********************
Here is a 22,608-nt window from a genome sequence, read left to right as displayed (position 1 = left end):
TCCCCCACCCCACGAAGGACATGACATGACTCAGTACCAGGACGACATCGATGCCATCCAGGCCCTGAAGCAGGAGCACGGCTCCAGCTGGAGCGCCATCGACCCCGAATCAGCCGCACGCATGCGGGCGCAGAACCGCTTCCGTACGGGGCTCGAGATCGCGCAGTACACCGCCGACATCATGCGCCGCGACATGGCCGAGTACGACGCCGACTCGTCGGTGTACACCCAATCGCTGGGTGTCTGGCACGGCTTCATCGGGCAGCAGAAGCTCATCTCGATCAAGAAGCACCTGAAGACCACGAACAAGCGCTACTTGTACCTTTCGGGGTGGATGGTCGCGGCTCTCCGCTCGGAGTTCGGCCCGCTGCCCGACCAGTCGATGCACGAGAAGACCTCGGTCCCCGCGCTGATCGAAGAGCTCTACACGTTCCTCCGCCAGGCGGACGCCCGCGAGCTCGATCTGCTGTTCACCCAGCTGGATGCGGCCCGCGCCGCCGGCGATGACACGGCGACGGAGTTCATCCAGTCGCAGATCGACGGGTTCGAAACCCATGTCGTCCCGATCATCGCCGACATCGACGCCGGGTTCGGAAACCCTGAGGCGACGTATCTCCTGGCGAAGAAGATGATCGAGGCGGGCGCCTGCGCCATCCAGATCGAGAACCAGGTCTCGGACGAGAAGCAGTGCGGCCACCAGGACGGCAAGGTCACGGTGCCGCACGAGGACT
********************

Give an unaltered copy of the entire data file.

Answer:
Here is a 22,608-nt window from a genome sequence, read left to right as displayed (position 1 = left end):
TCCCCCACCCCACGAAGGACATGACATGACTCAGTACCAGGACGACATCGATGCCATCCAGGCCCTGAAGCAGGAGCACGGCTCCAGCTGGAGCGCCATCGACCCCGAATCAGCCGCACGCATGCGGGCGCAGAACCGCTTCCGTACGGGGCTCGAGATCGCGCAGTACACCGCCGACATCATGCGCCGCGACATGGCCGAGTACGACGCCGACTCGTCGGTGTACACCCAATCGCTGGGTGTCTGGCACGGCTTCATCGGGCAGCAGAAGCTCATCTCGATCAAGAAGCACCTGAAGACCACGAACAAGCGCTACTTGTACCTTTCGGGGTGGATGGTCGCGGCTCTCCGCTCGGAGTTCGGCCCGCTGCCCGACCAGTCGATGCACGAGAAGACCTCGGTCCCCGCGCTGATCGAAGAGCTCTACACGTTCCTCCGCCAGGCGGACGCCCGCGAGCTCGATCTGCTGTTCACCCAGCTGGATGCGGCCCGCGCCGCCGGCGATGACACGGCGACGGAGTTCATCCAGTCGCAGATCGACGGGTTCGAAACCCATGTCGTCCCGATCATCGCCGACATCGACGCCGGGTTCGGAAACCCTGAGGCGACGTATCTCCTGGCGAAGAAGATGATCGAGGCGGGCGCCTGCGCCATCCAGATCGAGAACCAGGTCTCGGACGAGAAGCAGTGCGGCCACCAGGACGGCAAGGTCACGGTGCCGCACGAGGACT